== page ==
Students impacted by inequality of their family's origins | 5/13/2016 | Staff
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The gender stereotypes and cultural norms of a child's family heritage impacts their academic performance in Australian schools, research led by the Bankwest Curtin Economics Centre shows.

The research, titled "Culture, migration and educational performance: a focus on gender outcomes using Australian PISA tests," published in The Australian Educational Researcher, compared 2015 Programme for International Student Assessment (PISA) test scores of non-migrant, first-generation and second-generation migrant children in Australia.

Author - Associate - Professor - Mike - Dockery

Lead author Associate Professor Mike Dockery, from the Bankwest Curtin Economics Centre, said the research identified that girls performed worse if their family came from a country where girls had lower access to secondary education than boys.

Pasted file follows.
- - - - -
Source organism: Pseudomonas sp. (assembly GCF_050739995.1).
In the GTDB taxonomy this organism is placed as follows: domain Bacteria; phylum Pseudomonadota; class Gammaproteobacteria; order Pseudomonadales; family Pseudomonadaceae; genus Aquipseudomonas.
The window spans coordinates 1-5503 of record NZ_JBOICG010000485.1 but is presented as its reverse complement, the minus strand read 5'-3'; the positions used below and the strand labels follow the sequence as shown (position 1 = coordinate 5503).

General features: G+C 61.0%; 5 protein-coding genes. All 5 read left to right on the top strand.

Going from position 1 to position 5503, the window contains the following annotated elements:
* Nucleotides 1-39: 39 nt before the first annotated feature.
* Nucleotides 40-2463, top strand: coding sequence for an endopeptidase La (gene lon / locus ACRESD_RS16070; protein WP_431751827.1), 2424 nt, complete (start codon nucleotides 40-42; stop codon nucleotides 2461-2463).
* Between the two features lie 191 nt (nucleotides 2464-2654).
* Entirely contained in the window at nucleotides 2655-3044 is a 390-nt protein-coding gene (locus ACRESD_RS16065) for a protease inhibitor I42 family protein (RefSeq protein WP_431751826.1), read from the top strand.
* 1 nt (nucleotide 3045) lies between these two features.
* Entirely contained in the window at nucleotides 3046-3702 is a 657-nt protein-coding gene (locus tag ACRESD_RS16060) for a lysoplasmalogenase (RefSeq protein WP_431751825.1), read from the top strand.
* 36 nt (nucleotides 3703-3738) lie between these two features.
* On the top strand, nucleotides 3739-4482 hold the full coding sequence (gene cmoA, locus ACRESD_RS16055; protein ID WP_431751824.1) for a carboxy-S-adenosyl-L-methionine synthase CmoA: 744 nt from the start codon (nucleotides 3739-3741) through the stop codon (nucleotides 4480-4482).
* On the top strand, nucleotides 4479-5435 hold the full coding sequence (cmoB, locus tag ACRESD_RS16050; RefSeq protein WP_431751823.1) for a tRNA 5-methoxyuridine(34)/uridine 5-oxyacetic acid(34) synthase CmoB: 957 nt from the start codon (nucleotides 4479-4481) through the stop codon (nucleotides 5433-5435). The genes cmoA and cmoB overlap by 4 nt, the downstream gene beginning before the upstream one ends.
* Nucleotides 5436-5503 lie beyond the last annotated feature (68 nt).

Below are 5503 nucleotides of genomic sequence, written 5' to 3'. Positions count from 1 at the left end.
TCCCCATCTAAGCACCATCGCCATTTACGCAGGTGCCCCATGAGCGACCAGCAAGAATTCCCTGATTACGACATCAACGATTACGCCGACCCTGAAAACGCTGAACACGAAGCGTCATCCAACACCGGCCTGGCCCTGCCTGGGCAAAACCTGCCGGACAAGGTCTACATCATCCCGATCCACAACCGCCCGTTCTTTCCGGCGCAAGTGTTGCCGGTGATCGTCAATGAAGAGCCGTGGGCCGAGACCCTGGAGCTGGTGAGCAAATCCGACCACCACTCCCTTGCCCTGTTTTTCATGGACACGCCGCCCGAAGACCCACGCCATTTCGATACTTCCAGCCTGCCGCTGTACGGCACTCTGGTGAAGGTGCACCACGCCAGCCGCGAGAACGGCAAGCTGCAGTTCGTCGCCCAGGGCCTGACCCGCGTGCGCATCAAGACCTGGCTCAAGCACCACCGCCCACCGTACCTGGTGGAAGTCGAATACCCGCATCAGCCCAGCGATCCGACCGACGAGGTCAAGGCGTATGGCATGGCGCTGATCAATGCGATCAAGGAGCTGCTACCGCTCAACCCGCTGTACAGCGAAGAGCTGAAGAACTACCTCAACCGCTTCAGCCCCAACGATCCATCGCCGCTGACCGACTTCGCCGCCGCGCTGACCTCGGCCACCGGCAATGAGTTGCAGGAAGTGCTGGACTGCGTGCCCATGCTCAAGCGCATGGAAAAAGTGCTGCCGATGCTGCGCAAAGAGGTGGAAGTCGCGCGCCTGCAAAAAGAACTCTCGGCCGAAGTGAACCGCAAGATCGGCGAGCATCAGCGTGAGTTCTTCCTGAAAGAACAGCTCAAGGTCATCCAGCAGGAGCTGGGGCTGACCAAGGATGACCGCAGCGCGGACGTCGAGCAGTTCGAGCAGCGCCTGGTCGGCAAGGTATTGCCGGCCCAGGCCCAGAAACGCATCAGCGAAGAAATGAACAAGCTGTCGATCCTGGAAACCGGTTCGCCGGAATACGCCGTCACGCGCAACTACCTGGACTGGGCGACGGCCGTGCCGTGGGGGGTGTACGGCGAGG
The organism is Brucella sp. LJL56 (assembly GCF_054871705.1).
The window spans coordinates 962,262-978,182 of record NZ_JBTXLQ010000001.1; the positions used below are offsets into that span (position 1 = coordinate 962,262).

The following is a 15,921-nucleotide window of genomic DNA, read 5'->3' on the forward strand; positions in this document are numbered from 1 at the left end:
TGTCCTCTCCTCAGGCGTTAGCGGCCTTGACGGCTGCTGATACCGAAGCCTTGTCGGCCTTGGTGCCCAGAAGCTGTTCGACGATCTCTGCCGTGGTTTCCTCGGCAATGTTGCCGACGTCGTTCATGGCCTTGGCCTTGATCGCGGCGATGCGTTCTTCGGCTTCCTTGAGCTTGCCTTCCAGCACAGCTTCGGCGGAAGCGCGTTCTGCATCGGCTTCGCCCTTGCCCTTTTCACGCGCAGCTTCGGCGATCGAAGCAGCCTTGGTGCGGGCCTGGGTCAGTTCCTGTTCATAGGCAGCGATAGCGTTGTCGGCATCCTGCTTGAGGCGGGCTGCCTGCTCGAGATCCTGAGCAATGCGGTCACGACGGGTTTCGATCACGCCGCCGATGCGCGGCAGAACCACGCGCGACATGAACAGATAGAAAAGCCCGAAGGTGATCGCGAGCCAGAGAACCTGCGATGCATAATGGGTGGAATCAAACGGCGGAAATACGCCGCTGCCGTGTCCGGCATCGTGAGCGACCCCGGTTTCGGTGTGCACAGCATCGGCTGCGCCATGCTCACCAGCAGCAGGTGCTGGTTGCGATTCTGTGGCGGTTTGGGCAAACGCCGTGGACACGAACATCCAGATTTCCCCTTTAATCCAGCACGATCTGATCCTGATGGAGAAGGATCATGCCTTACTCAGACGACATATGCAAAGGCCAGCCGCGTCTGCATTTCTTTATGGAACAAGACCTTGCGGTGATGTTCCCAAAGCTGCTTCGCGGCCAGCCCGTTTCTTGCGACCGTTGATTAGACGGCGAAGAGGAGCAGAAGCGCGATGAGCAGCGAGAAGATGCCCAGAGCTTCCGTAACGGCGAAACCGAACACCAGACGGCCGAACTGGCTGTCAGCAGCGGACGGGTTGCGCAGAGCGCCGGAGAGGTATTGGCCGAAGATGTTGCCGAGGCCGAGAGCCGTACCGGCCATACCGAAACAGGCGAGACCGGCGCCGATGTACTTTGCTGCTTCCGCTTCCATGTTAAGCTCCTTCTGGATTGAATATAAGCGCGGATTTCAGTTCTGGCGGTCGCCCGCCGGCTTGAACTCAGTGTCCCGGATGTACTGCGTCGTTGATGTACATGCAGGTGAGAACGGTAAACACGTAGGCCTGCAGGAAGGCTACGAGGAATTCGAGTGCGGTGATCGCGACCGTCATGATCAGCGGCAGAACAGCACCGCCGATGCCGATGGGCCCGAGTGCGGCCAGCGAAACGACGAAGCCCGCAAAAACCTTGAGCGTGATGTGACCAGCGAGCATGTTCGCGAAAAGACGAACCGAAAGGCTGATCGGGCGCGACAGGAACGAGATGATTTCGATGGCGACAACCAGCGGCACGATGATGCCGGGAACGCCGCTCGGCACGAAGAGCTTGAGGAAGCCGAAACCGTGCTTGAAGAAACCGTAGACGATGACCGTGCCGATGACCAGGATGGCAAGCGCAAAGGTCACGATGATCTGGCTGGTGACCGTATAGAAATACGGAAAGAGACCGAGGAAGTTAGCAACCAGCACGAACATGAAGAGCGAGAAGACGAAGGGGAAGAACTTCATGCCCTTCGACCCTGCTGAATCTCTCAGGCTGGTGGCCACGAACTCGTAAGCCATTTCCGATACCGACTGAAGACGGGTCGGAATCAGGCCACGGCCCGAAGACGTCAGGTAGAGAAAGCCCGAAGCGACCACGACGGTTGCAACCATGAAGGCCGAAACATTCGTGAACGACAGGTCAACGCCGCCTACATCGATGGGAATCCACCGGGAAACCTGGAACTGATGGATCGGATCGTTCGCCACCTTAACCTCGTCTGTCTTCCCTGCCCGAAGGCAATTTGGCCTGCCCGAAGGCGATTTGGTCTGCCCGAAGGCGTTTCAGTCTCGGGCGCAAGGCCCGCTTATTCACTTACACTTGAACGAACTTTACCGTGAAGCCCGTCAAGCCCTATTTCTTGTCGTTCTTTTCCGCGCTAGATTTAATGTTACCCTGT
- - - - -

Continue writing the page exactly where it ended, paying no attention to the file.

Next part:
"Across OECD countries, boys typically outperform girls in the PISA science and maths tests, while girls do better on reading tests," Associate Professor Dockery said.

Gender - Gap - Maths - Science - Tends

"That gender gap in maths and science tends to disappear in countries with greater gender equality, so we wanted to examine what role cultural background plays in shaping gender gaps.

"The research supported our prediction that girls whose families came from countries that afforded women lower educational opportunity might still perform worse in Australia, and this finding held true even for second-generation migrants.

Effect - Boys - Families - Countries - Male

"We were surprised to find the effect was even stronger for boys whose families came from countries with lower male school enrolment rates."

While boys' results in Australia were...
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